Maybe you've confused actors and agents. Actors queue requests. Agents are mobile actors. Indigo makes no mention of agents, and industry interest in agents is low.

    The great benefit on Indigo to the Java community is that it LEGITIMIZES asychronous architectures as the dominant architecture of the future.

    Friggin' finally. The concept has beenevolving since 1975.
  22. Actors vs Agents[ Go to top ]

    Agents as in the kind described by FIPA are entities that do respond to asychronous message requests. Of course theres also that association that agents are "intelligent". Actors, a word I haven't heard in a while are less of an overloaded term and I agree is more appropriate. However, no work has been done on them for ages!
  23. Actors vs Agents[ Go to top ]

    Actors, a word I haven't heard in a while are less of an overloaded term and I agree is more appropriate. However, no work has been done on them for ages!

    The word may be almost dead, but the concept is very much alive, especially in J2EE. A message driven bean is an exemplary J2EE actor. JMS also fully supports actors. Assuming a web server queues requests to an endpoint, then servlets are also actors. As such, how many server applications don't use actors?!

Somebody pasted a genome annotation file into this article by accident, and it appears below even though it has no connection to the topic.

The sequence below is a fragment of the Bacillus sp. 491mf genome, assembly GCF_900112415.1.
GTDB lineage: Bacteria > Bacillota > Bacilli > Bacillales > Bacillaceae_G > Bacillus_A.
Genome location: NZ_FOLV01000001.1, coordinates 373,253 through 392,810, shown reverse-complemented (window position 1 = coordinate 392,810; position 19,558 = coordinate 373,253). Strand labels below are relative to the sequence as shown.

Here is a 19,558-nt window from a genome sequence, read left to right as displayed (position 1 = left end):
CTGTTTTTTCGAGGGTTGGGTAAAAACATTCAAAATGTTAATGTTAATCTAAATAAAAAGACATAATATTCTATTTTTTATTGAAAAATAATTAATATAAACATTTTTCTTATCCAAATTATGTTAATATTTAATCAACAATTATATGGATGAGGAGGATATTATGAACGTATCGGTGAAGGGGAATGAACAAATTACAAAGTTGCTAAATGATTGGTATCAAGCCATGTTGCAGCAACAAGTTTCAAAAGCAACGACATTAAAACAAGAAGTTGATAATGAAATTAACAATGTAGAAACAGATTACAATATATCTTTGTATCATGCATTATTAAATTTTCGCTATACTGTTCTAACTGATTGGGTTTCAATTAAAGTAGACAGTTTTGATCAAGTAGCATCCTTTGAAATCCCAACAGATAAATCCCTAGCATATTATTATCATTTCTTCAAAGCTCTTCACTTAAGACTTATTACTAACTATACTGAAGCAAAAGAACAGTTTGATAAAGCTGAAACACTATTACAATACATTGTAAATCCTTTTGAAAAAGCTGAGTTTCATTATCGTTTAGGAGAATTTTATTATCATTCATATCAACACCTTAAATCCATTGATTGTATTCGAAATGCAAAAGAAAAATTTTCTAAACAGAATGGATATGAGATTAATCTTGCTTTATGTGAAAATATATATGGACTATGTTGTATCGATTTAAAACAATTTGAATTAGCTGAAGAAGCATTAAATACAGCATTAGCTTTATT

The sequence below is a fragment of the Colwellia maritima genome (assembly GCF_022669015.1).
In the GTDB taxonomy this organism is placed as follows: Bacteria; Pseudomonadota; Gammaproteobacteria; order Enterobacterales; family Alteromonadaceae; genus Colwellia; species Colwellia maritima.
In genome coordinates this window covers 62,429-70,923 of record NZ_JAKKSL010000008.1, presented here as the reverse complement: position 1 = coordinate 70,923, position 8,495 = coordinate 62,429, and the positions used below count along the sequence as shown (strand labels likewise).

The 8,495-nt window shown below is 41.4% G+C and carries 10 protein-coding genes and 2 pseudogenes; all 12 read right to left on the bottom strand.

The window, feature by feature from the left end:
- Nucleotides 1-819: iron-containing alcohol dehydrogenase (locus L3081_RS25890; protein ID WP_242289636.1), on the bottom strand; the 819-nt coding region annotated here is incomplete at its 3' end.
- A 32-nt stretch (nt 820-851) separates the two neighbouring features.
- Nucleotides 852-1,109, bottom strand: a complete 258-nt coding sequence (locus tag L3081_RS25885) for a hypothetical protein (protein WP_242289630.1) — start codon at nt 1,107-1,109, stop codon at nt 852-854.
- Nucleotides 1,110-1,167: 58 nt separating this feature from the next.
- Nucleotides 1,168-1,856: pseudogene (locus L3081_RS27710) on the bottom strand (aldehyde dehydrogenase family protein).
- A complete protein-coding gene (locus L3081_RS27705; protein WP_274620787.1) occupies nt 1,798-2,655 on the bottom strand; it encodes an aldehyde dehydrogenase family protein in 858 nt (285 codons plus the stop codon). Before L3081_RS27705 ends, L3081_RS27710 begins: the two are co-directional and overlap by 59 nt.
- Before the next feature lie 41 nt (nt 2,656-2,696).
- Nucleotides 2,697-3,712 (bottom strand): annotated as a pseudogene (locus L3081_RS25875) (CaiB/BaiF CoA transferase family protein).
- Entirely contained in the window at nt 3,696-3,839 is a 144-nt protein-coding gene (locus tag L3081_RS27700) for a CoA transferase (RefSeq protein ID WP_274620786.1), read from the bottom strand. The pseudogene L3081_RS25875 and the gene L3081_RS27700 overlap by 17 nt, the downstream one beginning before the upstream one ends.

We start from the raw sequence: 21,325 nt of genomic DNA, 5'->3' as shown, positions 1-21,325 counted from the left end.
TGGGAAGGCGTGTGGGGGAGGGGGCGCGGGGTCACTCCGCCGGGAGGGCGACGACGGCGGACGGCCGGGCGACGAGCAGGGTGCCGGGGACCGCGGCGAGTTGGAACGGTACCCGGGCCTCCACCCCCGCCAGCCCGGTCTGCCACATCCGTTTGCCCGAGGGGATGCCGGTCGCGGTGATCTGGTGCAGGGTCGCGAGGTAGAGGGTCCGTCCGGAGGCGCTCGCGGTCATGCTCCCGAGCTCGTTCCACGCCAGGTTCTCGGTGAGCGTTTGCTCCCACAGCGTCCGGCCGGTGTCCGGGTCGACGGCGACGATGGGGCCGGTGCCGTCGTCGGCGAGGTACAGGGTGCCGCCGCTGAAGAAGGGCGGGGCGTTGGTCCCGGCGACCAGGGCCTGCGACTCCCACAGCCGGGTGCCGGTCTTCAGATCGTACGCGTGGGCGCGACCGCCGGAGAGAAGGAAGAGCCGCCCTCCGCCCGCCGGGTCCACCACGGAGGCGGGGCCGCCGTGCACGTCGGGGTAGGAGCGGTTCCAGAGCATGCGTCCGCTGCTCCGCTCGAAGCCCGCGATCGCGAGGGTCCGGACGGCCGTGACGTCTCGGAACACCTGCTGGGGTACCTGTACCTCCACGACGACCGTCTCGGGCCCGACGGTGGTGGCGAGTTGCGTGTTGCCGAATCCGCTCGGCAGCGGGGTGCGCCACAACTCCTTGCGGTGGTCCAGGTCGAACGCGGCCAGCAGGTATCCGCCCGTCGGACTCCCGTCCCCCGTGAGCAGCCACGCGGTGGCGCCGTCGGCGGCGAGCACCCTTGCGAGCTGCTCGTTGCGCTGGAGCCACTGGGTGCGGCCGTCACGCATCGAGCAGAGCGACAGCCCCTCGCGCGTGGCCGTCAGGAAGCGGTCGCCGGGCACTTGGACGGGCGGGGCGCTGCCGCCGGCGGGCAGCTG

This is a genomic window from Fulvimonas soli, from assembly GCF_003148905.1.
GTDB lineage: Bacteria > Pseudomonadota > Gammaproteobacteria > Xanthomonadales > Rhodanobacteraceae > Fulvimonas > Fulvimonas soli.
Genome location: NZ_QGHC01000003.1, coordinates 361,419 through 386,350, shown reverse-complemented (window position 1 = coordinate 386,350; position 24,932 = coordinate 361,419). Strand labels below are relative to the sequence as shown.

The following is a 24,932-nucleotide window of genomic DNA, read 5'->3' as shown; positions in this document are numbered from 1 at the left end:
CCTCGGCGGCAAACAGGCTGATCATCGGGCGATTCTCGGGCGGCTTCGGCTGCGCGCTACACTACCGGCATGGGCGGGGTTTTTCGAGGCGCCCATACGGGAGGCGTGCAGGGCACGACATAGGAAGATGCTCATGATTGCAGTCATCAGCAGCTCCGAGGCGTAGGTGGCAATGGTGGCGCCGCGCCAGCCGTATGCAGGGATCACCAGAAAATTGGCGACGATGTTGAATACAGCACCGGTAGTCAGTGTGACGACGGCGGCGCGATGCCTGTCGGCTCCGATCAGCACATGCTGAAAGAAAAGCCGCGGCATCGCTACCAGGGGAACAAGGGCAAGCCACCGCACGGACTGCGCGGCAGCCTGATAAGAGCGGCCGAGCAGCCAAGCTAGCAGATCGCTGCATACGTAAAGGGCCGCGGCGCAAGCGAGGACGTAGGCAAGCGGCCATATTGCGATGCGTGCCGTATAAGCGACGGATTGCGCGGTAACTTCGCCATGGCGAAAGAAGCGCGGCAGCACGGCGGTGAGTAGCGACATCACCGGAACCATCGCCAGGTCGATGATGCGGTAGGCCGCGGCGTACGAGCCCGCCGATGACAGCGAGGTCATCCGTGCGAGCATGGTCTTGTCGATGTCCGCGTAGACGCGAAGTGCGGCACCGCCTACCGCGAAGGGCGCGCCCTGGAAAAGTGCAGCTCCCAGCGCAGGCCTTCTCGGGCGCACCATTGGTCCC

The need for mobility it's innacurate to attribute agents to Indigo. Microsoft has a compeling security concern against supporting agents. Agents aren't useful if confined to a corporate intranet. And agents only succeed in a community of trust, such as academia. They'll remain experimental for a long time.
  24. Actors vs Agents[ Go to top ]

    "Maybe you've confused actors and agents. Actors queue requests. Agents are mobile actors."

    Mobile agents are one definition, however the FIPA definition doesn't deal with mobility rather it deals with asychronous conversations.

    The use of the word actors hasn't been used for a long time now.
  25. Actors vs Agents[ Go to top ]

    Mobile agents are one definition, however the FIPA definition doesn't deal with mobility rather it deals with asychronous conversations.

    Oh.
  26. IMHO[ Go to top ]

    It is close to impossible to create single
    "user-easy-to-use" and enterprise system.
    "easytouse" is what makes MS leader in desktop.
    It cost a lot in term of stability and security.
    (Just for example, when KDE starts to be user-fiendly
    it starts crashing....). SQLServer worms success this year
    is (loosely) based on desktop security pushed into
    enterprise level.

    So, IMHO, when MS will create strong separate server,